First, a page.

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Nostalgia of a Cupboard

November 17, 2006

This picture amuses me.

Thought that this is a ready-to-be-thrown-into-Kelantan-river cupboard?

Think again.

My father would have a different perspective about it.

“Please, don’t throw it away!” my father insisted.
“Ayah, this is very old already. Why should we keep it here? Menyemak je,” my eldest brother argued, followed by fast nods from the other siblings, including me. We had been arguing about this for a few times. Being young and modern, we were so eager to clear up some space and fill them up with more stylish stuffs. What’s more, the cupboard had been located near the living room, so we didn’t want to force the guests making such courtesy remarks as “Wow! What a lovely classic cupboard,” or “Ooo, what a taste,” or “Hmm…that looks so elegant in this house,” or something like that.

After long stillness, my father finally said, quite sadly: “We should never throw away what used to be so good.”

My father’s words made me totally tongue-tied. All of us were silent. His rare wisdom was empowering me like a wild thunderstorm, shaking me up as if I had just been electrocuted. I was thinking: Hmmm… not bad ar, my father can also be so sentimental and melancholic, just like me.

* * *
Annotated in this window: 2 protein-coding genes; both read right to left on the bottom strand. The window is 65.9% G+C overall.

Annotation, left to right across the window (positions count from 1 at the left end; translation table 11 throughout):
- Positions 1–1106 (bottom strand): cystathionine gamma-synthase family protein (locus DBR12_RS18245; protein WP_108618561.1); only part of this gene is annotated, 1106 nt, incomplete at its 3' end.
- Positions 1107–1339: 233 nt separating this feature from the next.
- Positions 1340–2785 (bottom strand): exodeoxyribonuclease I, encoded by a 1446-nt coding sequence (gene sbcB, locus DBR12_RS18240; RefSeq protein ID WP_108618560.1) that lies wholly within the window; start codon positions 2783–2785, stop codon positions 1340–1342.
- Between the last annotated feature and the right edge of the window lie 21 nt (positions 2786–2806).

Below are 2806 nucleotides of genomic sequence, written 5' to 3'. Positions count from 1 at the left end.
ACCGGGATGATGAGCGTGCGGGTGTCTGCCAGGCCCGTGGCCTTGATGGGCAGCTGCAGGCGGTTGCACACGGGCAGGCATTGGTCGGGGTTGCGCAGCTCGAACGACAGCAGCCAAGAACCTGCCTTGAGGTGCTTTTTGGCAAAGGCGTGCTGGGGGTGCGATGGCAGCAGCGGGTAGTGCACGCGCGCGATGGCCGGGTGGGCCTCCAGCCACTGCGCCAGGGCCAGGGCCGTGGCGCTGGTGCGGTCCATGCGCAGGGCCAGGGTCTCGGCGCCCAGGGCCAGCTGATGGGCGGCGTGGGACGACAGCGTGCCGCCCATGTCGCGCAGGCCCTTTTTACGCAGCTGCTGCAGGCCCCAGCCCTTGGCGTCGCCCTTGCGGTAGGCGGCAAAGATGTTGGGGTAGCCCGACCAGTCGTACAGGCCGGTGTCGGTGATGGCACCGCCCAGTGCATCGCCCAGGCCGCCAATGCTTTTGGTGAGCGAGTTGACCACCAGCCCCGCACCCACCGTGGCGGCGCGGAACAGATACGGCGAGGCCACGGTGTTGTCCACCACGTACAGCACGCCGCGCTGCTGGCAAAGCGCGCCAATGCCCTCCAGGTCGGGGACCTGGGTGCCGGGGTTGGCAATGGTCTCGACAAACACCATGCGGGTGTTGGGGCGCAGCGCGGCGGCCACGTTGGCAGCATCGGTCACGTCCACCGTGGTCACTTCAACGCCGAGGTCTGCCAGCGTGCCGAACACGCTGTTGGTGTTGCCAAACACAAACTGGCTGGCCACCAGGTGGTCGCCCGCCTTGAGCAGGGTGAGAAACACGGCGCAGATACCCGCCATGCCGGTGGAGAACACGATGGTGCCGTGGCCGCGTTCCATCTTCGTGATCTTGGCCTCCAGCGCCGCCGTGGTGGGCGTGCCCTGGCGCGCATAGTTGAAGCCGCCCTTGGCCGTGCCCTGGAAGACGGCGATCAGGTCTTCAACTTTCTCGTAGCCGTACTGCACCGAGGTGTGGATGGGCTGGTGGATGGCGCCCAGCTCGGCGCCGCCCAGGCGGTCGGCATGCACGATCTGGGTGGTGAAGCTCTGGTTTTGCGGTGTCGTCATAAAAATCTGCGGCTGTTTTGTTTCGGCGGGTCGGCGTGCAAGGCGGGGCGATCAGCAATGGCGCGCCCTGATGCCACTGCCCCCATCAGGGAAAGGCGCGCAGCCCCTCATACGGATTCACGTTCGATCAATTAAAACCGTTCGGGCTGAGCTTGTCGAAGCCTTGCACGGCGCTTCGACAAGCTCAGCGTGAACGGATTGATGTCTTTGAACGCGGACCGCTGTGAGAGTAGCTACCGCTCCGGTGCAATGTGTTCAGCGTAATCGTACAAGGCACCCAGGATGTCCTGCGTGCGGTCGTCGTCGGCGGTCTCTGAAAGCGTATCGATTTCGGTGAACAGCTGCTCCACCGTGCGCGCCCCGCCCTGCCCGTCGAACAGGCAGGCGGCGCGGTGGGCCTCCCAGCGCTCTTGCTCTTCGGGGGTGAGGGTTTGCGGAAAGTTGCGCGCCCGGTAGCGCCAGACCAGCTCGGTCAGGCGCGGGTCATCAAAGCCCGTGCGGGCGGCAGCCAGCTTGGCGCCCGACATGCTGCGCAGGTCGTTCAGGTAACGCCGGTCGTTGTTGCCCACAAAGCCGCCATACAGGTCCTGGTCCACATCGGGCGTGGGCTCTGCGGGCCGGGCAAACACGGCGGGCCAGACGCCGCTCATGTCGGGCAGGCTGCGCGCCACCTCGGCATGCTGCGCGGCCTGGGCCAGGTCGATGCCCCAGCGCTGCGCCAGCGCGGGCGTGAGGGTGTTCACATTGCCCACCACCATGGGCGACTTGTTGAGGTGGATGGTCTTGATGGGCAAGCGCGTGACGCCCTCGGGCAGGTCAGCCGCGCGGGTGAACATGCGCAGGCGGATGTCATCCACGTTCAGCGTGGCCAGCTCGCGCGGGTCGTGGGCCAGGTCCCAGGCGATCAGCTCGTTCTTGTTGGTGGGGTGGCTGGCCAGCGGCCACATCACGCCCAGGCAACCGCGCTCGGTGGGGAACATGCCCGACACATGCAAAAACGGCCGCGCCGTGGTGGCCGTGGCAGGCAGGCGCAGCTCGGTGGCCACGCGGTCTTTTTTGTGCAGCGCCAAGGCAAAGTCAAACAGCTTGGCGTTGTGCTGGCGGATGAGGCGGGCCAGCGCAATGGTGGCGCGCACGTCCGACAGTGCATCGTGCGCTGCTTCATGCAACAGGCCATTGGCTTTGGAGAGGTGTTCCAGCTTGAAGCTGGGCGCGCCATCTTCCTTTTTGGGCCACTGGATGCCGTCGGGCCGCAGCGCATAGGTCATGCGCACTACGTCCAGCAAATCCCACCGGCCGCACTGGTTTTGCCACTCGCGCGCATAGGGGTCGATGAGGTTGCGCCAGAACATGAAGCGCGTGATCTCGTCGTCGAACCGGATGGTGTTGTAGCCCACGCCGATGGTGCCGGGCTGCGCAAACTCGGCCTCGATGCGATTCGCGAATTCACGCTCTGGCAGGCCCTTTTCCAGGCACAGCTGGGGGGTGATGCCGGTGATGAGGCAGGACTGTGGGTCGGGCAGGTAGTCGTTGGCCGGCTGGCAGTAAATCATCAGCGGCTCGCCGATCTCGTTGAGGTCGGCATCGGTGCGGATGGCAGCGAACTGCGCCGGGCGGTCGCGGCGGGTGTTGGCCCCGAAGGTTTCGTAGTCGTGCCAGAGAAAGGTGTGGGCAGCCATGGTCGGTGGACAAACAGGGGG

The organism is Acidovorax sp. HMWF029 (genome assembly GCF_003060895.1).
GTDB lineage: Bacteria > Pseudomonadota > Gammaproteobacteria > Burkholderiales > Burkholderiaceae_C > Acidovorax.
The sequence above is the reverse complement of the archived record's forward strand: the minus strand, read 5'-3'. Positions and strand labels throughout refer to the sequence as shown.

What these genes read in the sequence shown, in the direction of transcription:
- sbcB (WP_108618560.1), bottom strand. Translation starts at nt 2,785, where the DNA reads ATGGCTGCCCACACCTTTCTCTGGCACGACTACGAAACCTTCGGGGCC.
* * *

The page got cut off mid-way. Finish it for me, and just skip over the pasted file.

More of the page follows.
That happened one day before he got remarried. We, all the get-back-together siblings, were busy rearranging all the stuffs in our house in Kelantan when we found mountains of old books, magazines, notes and uncategorized stuffs belonged to my father. They must be 40 or 50 years old! I couldn’t believe that my father still kept all those things, putting them nicely in various hidden locations in the house. My sister lumped them together into a large waste bag, ready to throw them away. I managed to rescue some of the books which, I thought, were worthy of continuous safeguarding, like some old reading books in English and dictionaries. How nostalgic.

Honestly, I myself have been doing things like what my father had done, a lot actually. I always keep all those petty things, like movie tickets, sales receipts, brand tags, paper bags, shoe boxes, etc. (God of Small Things?) I couldn’t simply throw them away, ironically for no apparent reason. Until after some time, like when I want to move out, and feel that those piles are annoying, then I will voluntarily dump them into a dustbin, for good (Do you guys out there do what I do?).

Oh, back to the cupboard story, my other siblings were still determined in getting rid of the poor cupboard in our house, especially my eldest brother. It was okay to throw all those documents, said my father, but not that lovely cupboard.


Actually, I started to have the same opinion like my brother, thinking that it was about time for my father to let go some of the physical things in his life and start his brand new life with our new Ummi. Of course we need to remember what used to be good, but along the way to the future, we need to let go some of them. Don’t you agree?

Finally when my father was not around, we did what was not supposed to be done, without his knowledge.

“Come on, let’s do it now!” my eldest brother whispered to us mischievously.

And so, here we go. One. Two. Three. Now!!


We were acting like criminals, committing a serious crime against the Goddess of Nostalgia. When my father saw it later, he didn’t say a word.

Should I feel guilty over what I had done? I am not sure. Would you feel so?

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